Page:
Live Nation issue stark warning insisting artists must share risk when the live gigs return


Gig going faces an uncertain future

Live Nation want artists to share risk when the live industry swings back into action, Getintothis’ Siân Ellis on the ongoing live music crisis.

Live Nation is to ask artists and bands to share the risk when the live industry swings back into action

A memo from Live Nation in the US includes information on the changes that will be made to artist agreements once live performances are back in action after the COVID-19 shutdown.

Among changes proposed by the live firm are a drop in artist fees and guarantees of around 20% across the board, as well as some of the risks associated with staging events set to be put on the artists themselves.

The creative and live industries have been some of the most affected by the COVID-19 crisis, with the Music Venue Trust recently calling on the government for £50m in order to save grassroots venues across the UK.

These industries are falling into more financial struggle as the length of the shutdown continues, even the few companies that have received grants are now running out of money.

Music Venue Trust call on government for £50million to save venues

Many are worried that they will run out of finances completely before live events are allowed to go ahead, potentially putting thousands of jobs/ companies at risk.

Many promoters have been considering ethical decisions they can take to reduce the risk of attending live events as lockdown rules begin to ease.

The crowd at Sound City 2019

Promotors are the primary risk-takers in the live industry, given the potential of a second wave of COVID-19, along with operating after up to a year of no income.

The attempt to get live events back underway could result in another round of cancellations and closures, putting further pressures on promotors and artists.

Many 토토사이트 promotors also feel that, at their most successful, artists have had many advantages over the last decade. For this reason, promotors are suggesting that there is enough flexibility in the system for those artists to share the pain.

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Bigger promotors have been in contact with the big booking agencies in recent weeks, discussing what losses may be involved in artist contracts in 2021.

This includes what happens regarding rescheduled shows and festivals for which 2020 deals had previously been agreed.

The Live Nation memo that has been circulating summarises some of the changes that are set to be made, especially for festivals.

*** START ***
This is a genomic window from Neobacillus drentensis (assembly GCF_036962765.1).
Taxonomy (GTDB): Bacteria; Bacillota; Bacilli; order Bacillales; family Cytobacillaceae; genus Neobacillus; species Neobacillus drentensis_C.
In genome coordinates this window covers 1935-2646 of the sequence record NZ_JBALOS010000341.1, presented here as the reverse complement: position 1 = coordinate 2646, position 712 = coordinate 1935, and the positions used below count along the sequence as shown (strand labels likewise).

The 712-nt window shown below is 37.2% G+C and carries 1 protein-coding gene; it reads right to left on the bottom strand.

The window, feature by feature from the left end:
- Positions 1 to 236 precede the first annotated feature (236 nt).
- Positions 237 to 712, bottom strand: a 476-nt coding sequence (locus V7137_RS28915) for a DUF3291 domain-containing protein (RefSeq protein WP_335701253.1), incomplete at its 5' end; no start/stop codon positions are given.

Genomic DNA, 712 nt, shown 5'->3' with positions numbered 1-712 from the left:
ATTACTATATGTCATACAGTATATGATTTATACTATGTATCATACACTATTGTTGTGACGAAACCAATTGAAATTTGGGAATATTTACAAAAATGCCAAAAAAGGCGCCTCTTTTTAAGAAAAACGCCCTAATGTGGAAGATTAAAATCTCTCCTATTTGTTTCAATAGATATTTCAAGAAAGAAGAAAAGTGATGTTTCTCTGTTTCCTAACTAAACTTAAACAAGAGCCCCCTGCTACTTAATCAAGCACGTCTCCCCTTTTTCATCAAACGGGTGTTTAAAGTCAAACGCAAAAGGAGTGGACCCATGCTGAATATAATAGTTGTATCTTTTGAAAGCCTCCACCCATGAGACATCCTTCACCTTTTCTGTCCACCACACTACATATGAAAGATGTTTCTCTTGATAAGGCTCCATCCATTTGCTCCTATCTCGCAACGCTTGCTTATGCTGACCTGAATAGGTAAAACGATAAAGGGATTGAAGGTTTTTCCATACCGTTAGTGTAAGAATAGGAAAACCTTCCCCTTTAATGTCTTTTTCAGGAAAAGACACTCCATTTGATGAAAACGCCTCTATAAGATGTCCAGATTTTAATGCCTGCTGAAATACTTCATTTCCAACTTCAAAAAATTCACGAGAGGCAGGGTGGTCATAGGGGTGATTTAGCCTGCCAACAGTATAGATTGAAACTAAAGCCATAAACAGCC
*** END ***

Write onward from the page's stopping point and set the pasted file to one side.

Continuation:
As well as artist guarantees in 2021 likely to be around 20% lower than the agreement for 2020 shows, there could also be a difference in payment terms.

In relation to shows cancelled due to poor ticket sales (possibly due to COVID-19 spreading concerns), the memo states that artists will only receive 25% of their fee.

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Additionally, if shows are cancelled due to major unforeseen circumstances (such as a second wave of COVID-19), artist will receive no fee at all.

This also applies to any change in physical distancing rules devised by the government, which could make a show unviable.

The memo also makes the bold statement: “if an artist cancels its performance in breach of the agreement, the artist will pay the promoter two times the artist’s fee”.

Artists are also being advised to organise their own cancellation insurance, should any of these potential losses take place.

The Live Nation memo concludes: “Merchandise: Purchaser will retain 30 % of Artist merchandise sales and send 70% to the artist within two weeks following the Festival.

Airfare and Accommodations: These expenses will be the responsibility of the artist.

We are fully aware of the significance of these changes, and we did not make these changes without serious consideration.

“We appreciate you – and all artists – understanding the need for us to make these changes in order to allow the festival business to continue not only for the artists and the producers, but also for the fans”.

Fusion crowd

Such measures are not entirely unexpected, and the challenges with getting the live industry up and running are understood.

However, there is major concern regarding upcoming/ new artists, whose income may be severely impacted by both the COVID-19 shutdown and now the financial changes derived by Live Nation.

Despite this, it seems that headliners will have to take a cut and incur more risk in 2021 at least.

Many promoters are hoping that the changes are temporary and the live industry with soon return to some form of normality, while others remain uncertain on the future of live events.